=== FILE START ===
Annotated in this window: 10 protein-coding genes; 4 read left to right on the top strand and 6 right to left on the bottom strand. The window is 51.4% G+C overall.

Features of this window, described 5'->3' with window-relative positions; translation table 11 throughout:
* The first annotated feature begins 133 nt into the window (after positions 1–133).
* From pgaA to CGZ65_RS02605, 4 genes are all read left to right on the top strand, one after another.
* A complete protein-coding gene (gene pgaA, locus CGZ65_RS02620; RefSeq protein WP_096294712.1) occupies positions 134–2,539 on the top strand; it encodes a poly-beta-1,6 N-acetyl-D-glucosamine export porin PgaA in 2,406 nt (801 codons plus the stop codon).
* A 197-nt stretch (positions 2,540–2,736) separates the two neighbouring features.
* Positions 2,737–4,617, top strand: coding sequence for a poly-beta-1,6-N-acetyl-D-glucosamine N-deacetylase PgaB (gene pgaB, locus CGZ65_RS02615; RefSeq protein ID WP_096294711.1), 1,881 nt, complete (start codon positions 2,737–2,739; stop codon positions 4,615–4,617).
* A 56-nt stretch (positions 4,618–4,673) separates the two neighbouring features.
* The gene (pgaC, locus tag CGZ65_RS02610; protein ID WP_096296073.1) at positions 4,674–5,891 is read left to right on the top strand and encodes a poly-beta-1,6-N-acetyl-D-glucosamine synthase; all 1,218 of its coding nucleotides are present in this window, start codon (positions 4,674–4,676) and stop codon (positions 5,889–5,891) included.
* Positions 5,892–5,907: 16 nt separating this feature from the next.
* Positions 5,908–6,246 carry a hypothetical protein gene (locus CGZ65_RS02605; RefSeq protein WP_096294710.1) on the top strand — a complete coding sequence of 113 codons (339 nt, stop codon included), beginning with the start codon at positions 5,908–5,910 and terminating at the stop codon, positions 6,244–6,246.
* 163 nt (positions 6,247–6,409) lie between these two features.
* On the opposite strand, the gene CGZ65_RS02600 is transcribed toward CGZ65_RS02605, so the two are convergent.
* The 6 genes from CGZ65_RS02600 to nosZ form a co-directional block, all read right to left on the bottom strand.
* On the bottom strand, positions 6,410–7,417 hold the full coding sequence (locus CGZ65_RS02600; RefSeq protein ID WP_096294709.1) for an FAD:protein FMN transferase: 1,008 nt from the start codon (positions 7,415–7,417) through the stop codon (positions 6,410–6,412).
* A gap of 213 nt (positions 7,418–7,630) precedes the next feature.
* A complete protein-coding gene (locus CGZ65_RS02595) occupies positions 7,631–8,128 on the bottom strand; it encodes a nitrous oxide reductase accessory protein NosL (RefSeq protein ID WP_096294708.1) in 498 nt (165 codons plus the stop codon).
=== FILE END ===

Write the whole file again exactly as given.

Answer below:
Annotated in this window: 10 protein-coding genes; 4 read left to right on the top strand and 6 right to left on the bottom strand. The window is 51.4% G+C overall.

Features of this window, described 5'->3' with window-relative positions; translation table 11 throughout:
* The first annotated feature begins 133 nt into the window (after positions 1–133).
* From pgaA to CGZ65_RS02605, 4 genes are all read left to right on the top strand, one after another.
* A complete protein-coding gene (gene pgaA, locus CGZ65_RS02620; RefSeq protein WP_096294712.1) occupies positions 134–2,539 on the top strand; it encodes a poly-beta-1,6 N-acetyl-D-glucosamine export porin PgaA in 2,406 nt (801 codons plus the stop codon).
* A 197-nt stretch (positions 2,540–2,736) separates the two neighbouring features.
* Positions 2,737–4,617, top strand: coding sequence for a poly-beta-1,6-N-acetyl-D-glucosamine N-deacetylase PgaB (gene pgaB, locus CGZ65_RS02615; RefSeq protein ID WP_096294711.1), 1,881 nt, complete (start codon positions 2,737–2,739; stop codon positions 4,615–4,617).
* A 56-nt stretch (positions 4,618–4,673) separates the two neighbouring features.
* The gene (pgaC, locus tag CGZ65_RS02610; protein ID WP_096296073.1) at positions 4,674–5,891 is read left to right on the top strand and encodes a poly-beta-1,6-N-acetyl-D-glucosamine synthase; all 1,218 of its coding nucleotides are present in this window, start codon (positions 4,674–4,676) and stop codon (positions 5,889–5,891) included.
* Positions 5,892–5,907: 16 nt separating this feature from the next.
* Positions 5,908–6,246 carry a hypothetical protein gene (locus CGZ65_RS02605; RefSeq protein WP_096294710.1) on the top strand — a complete coding sequence of 113 codons (339 nt, stop codon included), beginning with the start codon at positions 5,908–5,910 and terminating at the stop codon, positions 6,244–6,246.
* 163 nt (positions 6,247–6,409) lie between these two features.
* On the opposite strand, the gene CGZ65_RS02600 is transcribed toward CGZ65_RS02605, so the two are convergent.
* The 6 genes from CGZ65_RS02600 to nosZ form a co-directional block, all read right to left on the bottom strand.
* On the bottom strand, positions 6,410–7,417 hold the full coding sequence (locus CGZ65_RS02600; RefSeq protein ID WP_096294709.1) for an FAD:protein FMN transferase: 1,008 nt from the start codon (positions 7,415–7,417) through the stop codon (positions 6,410–6,412).
* A gap of 213 nt (positions 7,418–7,630) precedes the next feature.
* A complete protein-coding gene (locus CGZ65_RS02595) occupies positions 7,631–8,128 on the bottom strand; it encodes a nitrous oxide reductase accessory protein NosL (RefSeq protein ID WP_096294708.1) in 498 nt (165 codons plus the stop codon).